Dear Dr Tinman: Please help me go viral!
Welcome to the tenth edition of Dr Tinman’s Ignorant Remedies for the Aching Soul. I am Dr Tinman, life-doctor and former star of the Bulgarian version of Being Lara Bingle.
Apologies, dear friends and treasured fools, for missing last week’s edition. I hope most of you were able to sort through your issues by referring to my latest book, Objection! Dr Tinman’s Guide to Surviving a Medical Malpractice Lawsuit.
But enough about class actions and allegations of misdiagnosing “flu-like symptoms” as gangrene. We are here, as always, to cure your incompetence and inability to stay afloat in the terrifying whirlpool of disappointment we call life, with a good dose of common sense (and leeches).
Like all viewers of The Voice, you have lost your faith in humanity and are likely in desperate need of guidance.
And so, we move to this week’s question.
Dear Dr Tinman,
I was recently appointed head of social media at a (relatively) large company. Unfortunately, I don’t know anything about the Internet (I think I only got the job because I used the words “connectivity”, “interactions”, “likes”, “Twitter” and “hashtags” in my cover letter). My bosses recently tasked me with putting together a “viral video campaign” to accompany the launch of a new product. What should I do?
You have nothing to fear (except fear itself and giant, face-consuming spiders). By lying on your resume, you have already demonstrated that you possess the main quality required to effectively use social media - the ability to exaggerate, lie and create entirely new personalities in the pursuit of tawdry self-promotion. Already, you appear to be on the right track.
You could begin by purchasing my book, Like! Dr Tinman’s Guide to Social Media, which was described by reviewers as: “A collection of completely unrelated, made-up ‘buzzwords’ (such as ‘interactivity metrics streaming’) written in red comic sans against a blue backdrop, pictures of Alec Baldwin with the word ‘Twitter’ photoshopped over them and broken links to MySpace”.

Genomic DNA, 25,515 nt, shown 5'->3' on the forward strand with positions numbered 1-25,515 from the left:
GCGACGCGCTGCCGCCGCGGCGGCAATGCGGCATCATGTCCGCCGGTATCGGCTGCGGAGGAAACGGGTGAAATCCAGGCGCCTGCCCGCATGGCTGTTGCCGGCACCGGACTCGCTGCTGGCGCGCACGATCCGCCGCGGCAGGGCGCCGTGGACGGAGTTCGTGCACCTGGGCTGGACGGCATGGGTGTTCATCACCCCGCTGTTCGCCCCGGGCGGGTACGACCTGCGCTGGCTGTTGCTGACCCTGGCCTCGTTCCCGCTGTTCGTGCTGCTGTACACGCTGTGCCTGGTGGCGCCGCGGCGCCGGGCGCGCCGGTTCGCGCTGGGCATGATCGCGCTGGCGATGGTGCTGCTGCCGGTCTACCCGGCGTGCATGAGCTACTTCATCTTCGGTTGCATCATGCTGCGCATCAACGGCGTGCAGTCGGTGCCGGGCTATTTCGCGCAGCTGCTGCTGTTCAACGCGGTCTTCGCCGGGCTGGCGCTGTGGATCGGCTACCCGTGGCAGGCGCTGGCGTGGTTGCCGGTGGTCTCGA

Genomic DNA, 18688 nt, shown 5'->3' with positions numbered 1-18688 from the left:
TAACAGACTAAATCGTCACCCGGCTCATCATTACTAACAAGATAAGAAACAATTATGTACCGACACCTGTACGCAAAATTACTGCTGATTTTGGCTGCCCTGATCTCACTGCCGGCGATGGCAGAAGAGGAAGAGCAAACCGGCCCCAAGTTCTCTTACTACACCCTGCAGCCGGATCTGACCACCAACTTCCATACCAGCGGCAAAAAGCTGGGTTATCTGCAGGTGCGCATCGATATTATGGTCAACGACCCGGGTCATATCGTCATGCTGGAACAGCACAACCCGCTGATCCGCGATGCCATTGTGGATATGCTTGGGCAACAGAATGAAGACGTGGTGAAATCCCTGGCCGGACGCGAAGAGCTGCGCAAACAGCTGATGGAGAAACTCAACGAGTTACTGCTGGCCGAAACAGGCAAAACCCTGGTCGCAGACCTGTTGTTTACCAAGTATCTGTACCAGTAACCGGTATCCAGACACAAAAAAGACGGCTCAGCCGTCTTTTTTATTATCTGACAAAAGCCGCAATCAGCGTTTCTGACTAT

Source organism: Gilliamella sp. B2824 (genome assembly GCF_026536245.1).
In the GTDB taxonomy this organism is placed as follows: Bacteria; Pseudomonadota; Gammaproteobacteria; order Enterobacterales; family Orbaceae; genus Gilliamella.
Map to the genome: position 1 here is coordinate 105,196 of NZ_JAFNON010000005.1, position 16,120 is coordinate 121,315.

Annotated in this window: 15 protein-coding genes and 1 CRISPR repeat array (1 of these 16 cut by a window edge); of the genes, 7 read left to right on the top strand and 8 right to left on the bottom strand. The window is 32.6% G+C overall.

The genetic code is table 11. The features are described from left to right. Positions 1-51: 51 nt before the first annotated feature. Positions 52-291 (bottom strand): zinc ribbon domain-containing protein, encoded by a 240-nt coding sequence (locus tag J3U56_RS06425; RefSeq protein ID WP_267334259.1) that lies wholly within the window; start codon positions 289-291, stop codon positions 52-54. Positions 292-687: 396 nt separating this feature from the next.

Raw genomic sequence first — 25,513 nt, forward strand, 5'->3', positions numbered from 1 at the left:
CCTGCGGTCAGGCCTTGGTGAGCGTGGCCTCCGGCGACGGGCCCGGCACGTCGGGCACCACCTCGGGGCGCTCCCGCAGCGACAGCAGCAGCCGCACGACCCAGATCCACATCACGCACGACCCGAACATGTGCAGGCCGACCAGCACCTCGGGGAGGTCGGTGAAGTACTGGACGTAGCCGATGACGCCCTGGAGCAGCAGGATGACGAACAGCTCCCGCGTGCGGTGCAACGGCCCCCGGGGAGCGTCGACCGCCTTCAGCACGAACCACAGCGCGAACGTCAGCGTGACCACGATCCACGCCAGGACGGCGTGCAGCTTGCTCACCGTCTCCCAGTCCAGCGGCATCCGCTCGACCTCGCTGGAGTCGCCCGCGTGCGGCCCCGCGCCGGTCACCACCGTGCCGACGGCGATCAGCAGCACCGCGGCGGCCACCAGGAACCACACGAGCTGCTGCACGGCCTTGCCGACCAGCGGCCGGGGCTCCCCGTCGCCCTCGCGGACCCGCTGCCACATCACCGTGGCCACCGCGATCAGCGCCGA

If, however, you lack the funds to visit “the Amazon” and buy a copy from what I can only assume are a series of book stalls operated by local loggers, then you may want to read on. A friend of mine, who is a middle-aged executive for a large firm, recently found out what a viral campaign was by shouting “what is a viral campaign?” at anyone who was under the age of 30 and holding an iPhone. Apparently, it is a marketing drive that is almost organically spread, with viewers of video elements forwarding “links” to friends and friends of friends.
Science is yet to discover why young people forward these links. It could be a genetic defect or it could be some sort of neurological disorder - we just don’t know. What we do know is that shareholders are happy when people aged between 18 and 35 share things on their Facebooks, MSN Messengers and Wi fi connections - even if it doesn’t result in increased sales of any specific product.
Here’s how you can achieve this. When pitching your idea to your superior, be sure to wear trendy, thick-rimmed glasses, a pair of chinos, and maintain a small amount of stubble (maybe even wear a pair of orange basketball shoes in an ironic manner, to really ram home just how youthful you are). Display your presentation on an iPad (for maximum Gen Y appeal) and use the word “meme” at least three times. Mention how rich Mark Zuckerberg is and how you’re a similar age to him (give or take 10 years).
Then, hit them with the big idea for the video. Maybe there’s a car driving along a highway in the distance and your eyes slowly track it, then BAM! some guy in a scary mask jumps out of the corner and freaks you out. Or maybe you get someone relatively cheap, like Brendan Fevola or that guy who was on Rove that time, to say some funny lines about young people stuff or whatever while a bunch of cats do things in the background and that Foster the People song that everyone likes plays in the background.
Or (and this one’s pretty good), perhaps there’s like a montage of people coming home from the airport with heaps of luggage and their dogs get really happy because they missed them and then you don’t say what the product is but end with a link to the company Facebook page.
Then your boss will ask you how much revenue the thing is likely to generate, and you’ll look him or her square in the eye and say: “A million likes”. They will probably “high-five” you and ask you to “retweet” every single positive thing strangers say on the Internet because that’s not annoying and will make people agree with those people that they’ve never met.
Then, as you walk out of the office, do a thumbs up sign and say: “I hope you’re ready to see at least a million more of these!” And your boss will nod in that cool way rappers sometimes do and say something like: “Pull this one off, kid, and you’ll get the Jensen account”.
Consider yourself promoted, Social.
Kindest of warm regards,
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